Dream suburb too good to turn down for Michelle and Brooke

Dream suburb too good to turn down for Michelle and Brooke
Dream suburb too good to turn down for Michelle and Brooke

The second house transformed on air on this seasons House Rules was South Australian parents Michelle and Brooke.

The Adelaide parents have a 1920's Californian bungalow with a mortgage of $426,000, their prize should they win the Channel 7 competition.

Michelle and Brooke were ecstatic to have bought a house in their dream suburb.

“We love the area; we love the people," Brooke said.

"It’s a great little community especially for Michelle as it’s very arty.

"We are so close to the city, the trams, the beach, close to everything.

Brooke, 43, is a landscaper and ex-footballer who spent a year on the Adelaide Crows books and notched up 165 games in the SANFL for West Adelaide and Glenelg.

“We are set up for retirement - we are next to the bowls club, the tennis club and the croquet club," added wife Michelle.

But the only reason they could afford their house is the fact it sits, literally, right next to the freight train main route from Adelaide to Melbourne.

“Even though we are used to them and they don’t bother us that much, every now and then this massive freight train comes by.” says Michelle.

The inside was a bit of a shambles as well, bringing the price down into their price range.

“I had always wanted a house we could do work to; an old character home we could put our love and inspiration into,” says landscaper Brooke, who admits to having plenty of love but not enough money to bring his ideas to life.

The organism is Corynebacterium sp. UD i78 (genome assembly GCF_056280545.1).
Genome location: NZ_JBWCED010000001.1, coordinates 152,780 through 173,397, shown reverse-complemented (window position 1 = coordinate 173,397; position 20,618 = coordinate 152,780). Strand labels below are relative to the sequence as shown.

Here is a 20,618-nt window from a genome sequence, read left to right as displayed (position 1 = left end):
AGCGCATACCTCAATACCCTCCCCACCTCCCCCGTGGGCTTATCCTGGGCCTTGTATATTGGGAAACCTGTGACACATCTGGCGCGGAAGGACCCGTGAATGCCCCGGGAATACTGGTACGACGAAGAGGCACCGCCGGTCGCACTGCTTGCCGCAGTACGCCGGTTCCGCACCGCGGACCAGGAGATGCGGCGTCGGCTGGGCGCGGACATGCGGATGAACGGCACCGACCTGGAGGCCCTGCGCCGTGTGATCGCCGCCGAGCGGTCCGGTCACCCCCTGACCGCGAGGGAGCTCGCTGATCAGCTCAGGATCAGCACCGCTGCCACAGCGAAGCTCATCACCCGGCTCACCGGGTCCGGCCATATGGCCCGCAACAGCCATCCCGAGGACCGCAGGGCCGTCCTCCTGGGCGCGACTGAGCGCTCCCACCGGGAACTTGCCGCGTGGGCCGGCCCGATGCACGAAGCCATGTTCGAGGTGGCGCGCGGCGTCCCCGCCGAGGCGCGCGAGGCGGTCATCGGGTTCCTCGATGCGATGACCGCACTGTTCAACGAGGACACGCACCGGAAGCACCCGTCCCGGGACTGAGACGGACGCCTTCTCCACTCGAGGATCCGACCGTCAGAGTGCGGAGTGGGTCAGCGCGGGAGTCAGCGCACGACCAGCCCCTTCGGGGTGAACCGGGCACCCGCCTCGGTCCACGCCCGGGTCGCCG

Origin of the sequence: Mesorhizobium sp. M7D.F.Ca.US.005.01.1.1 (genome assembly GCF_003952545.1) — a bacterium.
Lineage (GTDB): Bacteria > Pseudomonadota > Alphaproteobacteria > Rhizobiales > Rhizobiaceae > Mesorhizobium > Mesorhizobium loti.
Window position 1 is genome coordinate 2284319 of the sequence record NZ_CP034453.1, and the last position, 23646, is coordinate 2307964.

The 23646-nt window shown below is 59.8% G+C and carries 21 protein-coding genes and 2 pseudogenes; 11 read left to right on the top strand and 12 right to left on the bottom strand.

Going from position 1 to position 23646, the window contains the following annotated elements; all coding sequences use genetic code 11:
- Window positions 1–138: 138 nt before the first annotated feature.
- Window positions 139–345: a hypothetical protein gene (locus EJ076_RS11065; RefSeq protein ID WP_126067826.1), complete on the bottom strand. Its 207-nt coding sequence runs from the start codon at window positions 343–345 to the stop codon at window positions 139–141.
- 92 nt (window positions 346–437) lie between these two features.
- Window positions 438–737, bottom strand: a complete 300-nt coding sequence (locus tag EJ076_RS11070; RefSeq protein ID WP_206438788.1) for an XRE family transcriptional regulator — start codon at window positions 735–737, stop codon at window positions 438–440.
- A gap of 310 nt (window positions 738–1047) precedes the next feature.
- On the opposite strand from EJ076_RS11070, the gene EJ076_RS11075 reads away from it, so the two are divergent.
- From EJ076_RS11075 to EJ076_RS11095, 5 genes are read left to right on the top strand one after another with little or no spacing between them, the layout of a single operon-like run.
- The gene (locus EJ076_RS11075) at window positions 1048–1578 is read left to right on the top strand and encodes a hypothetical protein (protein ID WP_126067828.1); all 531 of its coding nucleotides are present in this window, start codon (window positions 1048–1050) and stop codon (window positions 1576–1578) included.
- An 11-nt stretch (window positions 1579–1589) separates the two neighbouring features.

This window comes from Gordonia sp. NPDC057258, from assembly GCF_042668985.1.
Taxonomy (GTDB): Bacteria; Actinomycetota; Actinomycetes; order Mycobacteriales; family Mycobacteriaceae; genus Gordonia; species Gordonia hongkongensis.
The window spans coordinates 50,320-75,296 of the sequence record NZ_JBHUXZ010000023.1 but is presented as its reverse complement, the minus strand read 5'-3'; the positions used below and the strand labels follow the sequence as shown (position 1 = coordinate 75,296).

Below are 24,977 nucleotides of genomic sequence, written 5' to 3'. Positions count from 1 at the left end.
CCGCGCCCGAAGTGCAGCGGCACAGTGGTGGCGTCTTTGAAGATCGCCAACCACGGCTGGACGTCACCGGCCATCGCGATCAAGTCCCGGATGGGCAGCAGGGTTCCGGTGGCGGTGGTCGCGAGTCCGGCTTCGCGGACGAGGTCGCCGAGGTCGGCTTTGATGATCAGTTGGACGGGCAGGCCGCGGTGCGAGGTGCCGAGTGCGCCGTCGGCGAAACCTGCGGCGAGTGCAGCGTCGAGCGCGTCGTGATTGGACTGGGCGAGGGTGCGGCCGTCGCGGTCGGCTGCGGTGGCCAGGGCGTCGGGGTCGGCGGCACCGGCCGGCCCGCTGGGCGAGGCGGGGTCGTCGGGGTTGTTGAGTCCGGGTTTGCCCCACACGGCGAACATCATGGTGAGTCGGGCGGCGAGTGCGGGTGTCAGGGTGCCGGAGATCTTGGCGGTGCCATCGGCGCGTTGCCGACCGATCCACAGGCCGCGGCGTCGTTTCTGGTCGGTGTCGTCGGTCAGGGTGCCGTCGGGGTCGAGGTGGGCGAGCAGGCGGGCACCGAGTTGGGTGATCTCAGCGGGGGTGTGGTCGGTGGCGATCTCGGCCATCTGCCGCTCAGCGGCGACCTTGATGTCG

But he had a good start with some basic renos when they first moved in, mainly because cooking in the original kitchen ended up producing inedible meals.

“The chimney was still open so every time you were cooking if there was wind then soot would come down all into your food,” explains Brooke.

So they installed a new kitchen, but admit it is in the wrong location in the house as the bathroom sits right to it.

They did other basic necessities like painting, floorboards and fixing the ceilings – but alas, they have cracked and sagged again already.

“They are still the original horsehair ceilings so they have all dropped and so you can see all the gaps and the dust coming through,” he says.

Designer Michelle admits to being extremely nervous about handing over her keys and the design of her home to anyone else.

“I’m really particular and I know how I like things,” she admits.

“People say that when they buy me presents they are really nervous as I’m quite fussy; it’s rare that someone buys me something I love.”

Parents to Addison, eight, and Tildie, five, they wrestled with the idea of leaving their kids behind to embark on a national renovation tour, but in the end they say they are doing it for the benefit of their family.

“The reason it is all happening is for them, we stressed to them the whole time we are going to build a new house so you have a new room and can invite people over,” 
says Brooke. 

The first couple on 2016's House Rules were Fil and Joe, who have a 1950's weatherboard house in Melbourne.

The third house renovated on this year's House Rules series was Team NSW Nancy and Daniel, who's rundown 60's house lies halfway between their parent's homes.

Renovation House Rules

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